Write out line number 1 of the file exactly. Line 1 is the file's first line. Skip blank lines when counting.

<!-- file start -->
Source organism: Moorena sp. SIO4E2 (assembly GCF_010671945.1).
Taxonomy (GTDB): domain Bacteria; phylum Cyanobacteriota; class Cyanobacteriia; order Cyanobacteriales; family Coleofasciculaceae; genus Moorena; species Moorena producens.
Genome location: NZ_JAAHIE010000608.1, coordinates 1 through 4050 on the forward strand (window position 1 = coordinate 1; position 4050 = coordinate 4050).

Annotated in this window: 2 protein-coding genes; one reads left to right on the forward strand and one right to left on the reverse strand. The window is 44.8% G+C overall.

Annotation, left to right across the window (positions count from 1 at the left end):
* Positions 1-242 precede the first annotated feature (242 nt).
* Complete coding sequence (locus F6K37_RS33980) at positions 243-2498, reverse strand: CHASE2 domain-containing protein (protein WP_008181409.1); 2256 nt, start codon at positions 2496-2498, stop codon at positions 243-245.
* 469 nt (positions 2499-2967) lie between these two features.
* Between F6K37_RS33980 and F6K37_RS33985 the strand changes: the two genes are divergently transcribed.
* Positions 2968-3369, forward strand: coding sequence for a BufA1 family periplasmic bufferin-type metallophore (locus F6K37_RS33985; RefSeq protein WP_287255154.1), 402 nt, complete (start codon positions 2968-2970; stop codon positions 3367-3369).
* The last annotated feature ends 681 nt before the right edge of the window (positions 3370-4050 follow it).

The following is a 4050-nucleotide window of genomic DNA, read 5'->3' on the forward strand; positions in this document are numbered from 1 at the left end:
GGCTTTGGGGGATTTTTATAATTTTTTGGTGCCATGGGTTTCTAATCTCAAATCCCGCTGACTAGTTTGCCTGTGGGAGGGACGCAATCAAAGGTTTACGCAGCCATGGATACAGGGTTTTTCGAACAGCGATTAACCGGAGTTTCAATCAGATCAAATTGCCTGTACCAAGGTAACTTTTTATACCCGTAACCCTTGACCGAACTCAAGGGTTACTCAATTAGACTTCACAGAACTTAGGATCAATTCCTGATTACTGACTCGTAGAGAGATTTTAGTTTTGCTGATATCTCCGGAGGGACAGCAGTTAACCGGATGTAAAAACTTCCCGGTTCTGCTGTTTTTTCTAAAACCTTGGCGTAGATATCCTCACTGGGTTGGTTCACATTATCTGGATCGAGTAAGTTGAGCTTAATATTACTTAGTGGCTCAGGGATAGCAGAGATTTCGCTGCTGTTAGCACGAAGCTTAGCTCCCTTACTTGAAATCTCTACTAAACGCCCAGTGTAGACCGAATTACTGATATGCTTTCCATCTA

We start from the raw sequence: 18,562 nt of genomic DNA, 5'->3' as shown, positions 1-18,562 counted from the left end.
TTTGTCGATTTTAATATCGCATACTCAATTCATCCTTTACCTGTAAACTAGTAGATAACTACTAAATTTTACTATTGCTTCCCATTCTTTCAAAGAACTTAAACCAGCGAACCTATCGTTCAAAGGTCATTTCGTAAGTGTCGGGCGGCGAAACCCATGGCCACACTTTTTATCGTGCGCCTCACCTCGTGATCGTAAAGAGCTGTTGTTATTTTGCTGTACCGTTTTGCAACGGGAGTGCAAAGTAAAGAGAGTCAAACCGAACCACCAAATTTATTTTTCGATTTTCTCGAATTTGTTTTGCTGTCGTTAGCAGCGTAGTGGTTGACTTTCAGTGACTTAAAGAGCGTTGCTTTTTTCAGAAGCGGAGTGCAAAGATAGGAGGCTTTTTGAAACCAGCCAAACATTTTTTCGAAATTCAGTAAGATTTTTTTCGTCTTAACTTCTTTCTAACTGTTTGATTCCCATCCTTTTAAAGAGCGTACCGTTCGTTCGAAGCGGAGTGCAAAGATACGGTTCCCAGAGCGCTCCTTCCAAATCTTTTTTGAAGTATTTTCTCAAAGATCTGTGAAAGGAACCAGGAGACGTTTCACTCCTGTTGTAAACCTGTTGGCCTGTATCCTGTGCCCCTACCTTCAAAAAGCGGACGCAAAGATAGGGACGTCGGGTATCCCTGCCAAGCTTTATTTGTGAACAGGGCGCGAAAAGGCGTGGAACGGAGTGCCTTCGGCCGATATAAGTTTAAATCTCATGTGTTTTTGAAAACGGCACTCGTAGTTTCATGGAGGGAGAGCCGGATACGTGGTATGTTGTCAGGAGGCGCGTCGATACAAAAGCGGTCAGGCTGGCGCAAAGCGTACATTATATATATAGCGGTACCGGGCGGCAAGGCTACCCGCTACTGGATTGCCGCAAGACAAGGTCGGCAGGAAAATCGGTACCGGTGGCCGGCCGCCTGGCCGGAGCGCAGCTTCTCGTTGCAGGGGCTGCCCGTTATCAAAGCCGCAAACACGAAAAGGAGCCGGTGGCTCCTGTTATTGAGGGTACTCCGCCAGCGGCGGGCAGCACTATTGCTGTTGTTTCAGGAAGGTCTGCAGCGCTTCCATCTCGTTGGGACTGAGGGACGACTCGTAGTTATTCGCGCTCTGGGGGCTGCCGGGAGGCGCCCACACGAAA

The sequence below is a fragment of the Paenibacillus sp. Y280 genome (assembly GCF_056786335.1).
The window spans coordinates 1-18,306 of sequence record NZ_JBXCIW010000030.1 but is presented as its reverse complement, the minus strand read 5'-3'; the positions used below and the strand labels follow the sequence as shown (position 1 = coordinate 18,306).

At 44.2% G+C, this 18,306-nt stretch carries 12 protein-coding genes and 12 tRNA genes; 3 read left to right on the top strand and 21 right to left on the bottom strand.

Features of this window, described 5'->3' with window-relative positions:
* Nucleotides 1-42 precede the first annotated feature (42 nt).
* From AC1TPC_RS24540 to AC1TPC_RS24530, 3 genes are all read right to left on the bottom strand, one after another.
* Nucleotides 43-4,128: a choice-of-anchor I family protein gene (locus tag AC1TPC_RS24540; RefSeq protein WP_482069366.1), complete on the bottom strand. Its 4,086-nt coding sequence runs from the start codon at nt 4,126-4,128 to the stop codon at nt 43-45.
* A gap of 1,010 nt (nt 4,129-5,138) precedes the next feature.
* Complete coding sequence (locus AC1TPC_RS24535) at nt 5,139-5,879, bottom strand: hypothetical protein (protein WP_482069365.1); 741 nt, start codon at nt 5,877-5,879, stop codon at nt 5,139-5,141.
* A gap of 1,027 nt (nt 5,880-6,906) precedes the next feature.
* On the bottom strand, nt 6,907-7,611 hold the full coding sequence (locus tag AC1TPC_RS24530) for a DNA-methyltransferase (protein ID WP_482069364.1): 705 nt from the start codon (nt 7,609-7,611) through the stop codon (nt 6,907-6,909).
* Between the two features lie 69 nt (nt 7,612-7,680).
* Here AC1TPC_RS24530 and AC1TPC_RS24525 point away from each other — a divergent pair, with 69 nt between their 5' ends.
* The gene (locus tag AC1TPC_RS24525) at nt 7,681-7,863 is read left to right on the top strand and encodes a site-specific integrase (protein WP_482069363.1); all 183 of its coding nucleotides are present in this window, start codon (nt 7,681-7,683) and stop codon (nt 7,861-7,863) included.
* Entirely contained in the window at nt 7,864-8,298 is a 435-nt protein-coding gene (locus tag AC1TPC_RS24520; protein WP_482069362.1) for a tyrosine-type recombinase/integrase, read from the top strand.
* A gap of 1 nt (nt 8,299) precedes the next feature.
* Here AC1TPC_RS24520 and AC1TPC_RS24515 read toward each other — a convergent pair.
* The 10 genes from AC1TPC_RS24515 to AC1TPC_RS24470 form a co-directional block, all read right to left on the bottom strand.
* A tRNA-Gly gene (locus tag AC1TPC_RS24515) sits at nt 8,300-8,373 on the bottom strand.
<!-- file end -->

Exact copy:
Source organism: Moorena sp. SIO4E2 (assembly GCF_010671945.1).